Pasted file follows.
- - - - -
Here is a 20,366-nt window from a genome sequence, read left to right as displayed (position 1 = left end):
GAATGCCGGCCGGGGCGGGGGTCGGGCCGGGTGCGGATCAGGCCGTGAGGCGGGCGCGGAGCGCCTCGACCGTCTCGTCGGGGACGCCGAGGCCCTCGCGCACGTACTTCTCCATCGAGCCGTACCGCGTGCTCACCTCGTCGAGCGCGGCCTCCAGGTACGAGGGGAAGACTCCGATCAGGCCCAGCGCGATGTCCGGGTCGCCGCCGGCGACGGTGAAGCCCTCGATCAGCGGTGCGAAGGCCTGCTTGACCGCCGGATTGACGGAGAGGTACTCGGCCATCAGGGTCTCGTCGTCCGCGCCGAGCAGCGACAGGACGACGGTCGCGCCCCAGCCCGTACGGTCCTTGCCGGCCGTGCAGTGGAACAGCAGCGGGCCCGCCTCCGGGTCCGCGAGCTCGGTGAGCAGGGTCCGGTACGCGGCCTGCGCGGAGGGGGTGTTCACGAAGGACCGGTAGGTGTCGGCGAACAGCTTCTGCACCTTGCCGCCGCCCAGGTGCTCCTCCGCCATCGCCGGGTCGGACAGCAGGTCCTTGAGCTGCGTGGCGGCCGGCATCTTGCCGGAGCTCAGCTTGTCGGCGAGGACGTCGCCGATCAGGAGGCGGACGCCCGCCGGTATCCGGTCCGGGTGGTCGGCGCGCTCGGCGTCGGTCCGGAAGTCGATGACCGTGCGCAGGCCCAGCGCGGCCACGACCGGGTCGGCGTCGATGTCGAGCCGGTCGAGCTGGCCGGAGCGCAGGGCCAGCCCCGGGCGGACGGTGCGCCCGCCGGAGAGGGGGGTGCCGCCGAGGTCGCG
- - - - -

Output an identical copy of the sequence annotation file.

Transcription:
Here is a 20,366-nt window from a genome sequence, read left to right as displayed (position 1 = left end):
GAATGCCGGCCGGGGCGGGGGTCGGGCCGGGTGCGGATCAGGCCGTGAGGCGGGCGCGGAGCGCCTCGACCGTCTCGTCGGGGACGCCGAGGCCCTCGCGCACGTACTTCTCCATCGAGCCGTACCGCGTGCTCACCTCGTCGAGCGCGGCCTCCAGGTACGAGGGGAAGACTCCGATCAGGCCCAGCGCGATGTCCGGGTCGCCGCCGGCGACGGTGAAGCCCTCGATCAGCGGTGCGAAGGCCTGCTTGACCGCCGGATTGACGGAGAGGTACTCGGCCATCAGGGTCTCGTCGTCCGCGCCGAGCAGCGACAGGACGACGGTCGCGCCCCAGCCCGTACGGTCCTTGCCGGCCGTGCAGTGGAACAGCAGCGGGCCCGCCTCCGGGTCCGCGAGCTCGGTGAGCAGGGTCCGGTACGCGGCCTGCGCGGAGGGGGTGTTCACGAAGGACCGGTAGGTGTCGGCGAACAGCTTCTGCACCTTGCCGCCGCCCAGGTGCTCCTCCGCCATCGCCGGGTCGGACAGCAGGTCCTTGAGCTGCGTGGCGGCCGGCATCTTGCCGGAGCTCAGCTTGTCGGCGAGGACGTCGCCGATCAGGAGGCGGACGCCCGCCGGTATCCGGTCCGGGTGGTCGGCGCGCTCGGCGTCGGTCCGGAAGTCGATGACCGTGCGCAGGCCCAGCGCGGCCACGACCGGGTCGGCGTCGATGTCGAGCCGGTCGAGCTGGCCGGAGCGCAGGGCCAGCCCCGGGCGGACGGTGCGCCCGCCGGAGAGGGGGGTGCCGCCGAGGTCGCG